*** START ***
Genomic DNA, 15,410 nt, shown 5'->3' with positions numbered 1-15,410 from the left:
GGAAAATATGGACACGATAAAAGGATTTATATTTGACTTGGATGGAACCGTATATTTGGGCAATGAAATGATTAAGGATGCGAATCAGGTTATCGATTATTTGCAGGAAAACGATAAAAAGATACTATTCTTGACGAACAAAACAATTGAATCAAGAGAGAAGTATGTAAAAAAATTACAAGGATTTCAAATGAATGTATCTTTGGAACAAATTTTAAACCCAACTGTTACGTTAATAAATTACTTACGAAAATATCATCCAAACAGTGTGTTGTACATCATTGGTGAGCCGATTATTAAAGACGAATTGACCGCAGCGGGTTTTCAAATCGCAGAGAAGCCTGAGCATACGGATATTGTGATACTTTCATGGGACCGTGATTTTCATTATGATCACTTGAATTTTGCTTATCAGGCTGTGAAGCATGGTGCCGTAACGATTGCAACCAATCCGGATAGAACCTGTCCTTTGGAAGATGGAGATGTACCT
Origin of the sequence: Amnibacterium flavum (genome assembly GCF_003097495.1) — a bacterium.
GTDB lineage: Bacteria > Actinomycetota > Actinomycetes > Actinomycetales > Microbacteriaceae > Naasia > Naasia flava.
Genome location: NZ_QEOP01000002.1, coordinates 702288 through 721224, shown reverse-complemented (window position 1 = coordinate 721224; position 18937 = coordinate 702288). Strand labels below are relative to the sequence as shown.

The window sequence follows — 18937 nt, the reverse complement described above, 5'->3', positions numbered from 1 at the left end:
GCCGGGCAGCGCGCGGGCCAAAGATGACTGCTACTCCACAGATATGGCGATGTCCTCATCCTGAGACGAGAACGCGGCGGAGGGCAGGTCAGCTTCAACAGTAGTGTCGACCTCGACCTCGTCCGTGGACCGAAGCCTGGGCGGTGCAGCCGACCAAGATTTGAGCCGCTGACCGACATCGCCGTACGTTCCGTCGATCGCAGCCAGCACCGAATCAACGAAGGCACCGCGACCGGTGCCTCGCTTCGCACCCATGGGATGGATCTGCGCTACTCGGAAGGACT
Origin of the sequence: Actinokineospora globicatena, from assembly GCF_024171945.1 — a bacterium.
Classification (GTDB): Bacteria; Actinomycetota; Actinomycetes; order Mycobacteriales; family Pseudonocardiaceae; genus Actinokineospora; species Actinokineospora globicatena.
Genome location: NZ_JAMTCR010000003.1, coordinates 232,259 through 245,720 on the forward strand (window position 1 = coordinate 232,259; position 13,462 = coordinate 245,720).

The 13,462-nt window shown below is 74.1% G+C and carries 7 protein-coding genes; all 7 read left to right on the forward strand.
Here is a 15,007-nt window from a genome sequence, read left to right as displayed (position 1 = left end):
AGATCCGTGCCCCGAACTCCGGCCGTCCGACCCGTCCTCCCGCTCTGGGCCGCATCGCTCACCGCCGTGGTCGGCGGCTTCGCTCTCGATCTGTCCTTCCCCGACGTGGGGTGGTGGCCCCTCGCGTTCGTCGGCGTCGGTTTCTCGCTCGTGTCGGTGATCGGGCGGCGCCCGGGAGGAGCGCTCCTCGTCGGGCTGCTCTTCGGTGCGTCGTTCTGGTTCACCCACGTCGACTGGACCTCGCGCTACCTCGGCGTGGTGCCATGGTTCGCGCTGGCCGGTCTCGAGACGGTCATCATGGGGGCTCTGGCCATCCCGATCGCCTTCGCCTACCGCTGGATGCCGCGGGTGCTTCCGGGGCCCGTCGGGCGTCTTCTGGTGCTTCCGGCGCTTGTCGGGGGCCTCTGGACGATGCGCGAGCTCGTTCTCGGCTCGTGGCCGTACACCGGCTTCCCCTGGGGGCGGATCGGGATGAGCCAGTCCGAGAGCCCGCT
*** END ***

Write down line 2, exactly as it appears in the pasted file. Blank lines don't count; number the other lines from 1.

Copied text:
GGAAAATATGGACACGATAAAAGGATTTATATTTGACTTGGATGGAACCGTATATTTGGGCAATGAAATGATTAAGGATGCGAATCAGGTTATCGATTATTTGCAGGAAAACGATAAAAAGATACTATTCTTGACGAACAAAACAATTGAATCAAGAGAGAAGTATGTAAAAAAATTACAAGGATTTCAAATGAATGTATCTTTGGAACAAATTTTAAACCCAACTGTTACGTTAATAAATTACTTACGAAAATATCATCCAAACAGTGTGTTGTACATCATTGGTGAGCCGATTATTAAAGACGAATTGACCGCAGCGGGTTTTCAAATCGCAGAGAAGCCTGAGCATACGGATATTGTGATACTTTCATGGGACCGTGATTTTCATTATGATCACTTGAATTTTGCTTATCAGGCTGTGAAGCATGGTGCCGTAACGATTGCAACCAATCCGGATAGAACCTGTCCTTTGGAAGATGGAGATGTACCT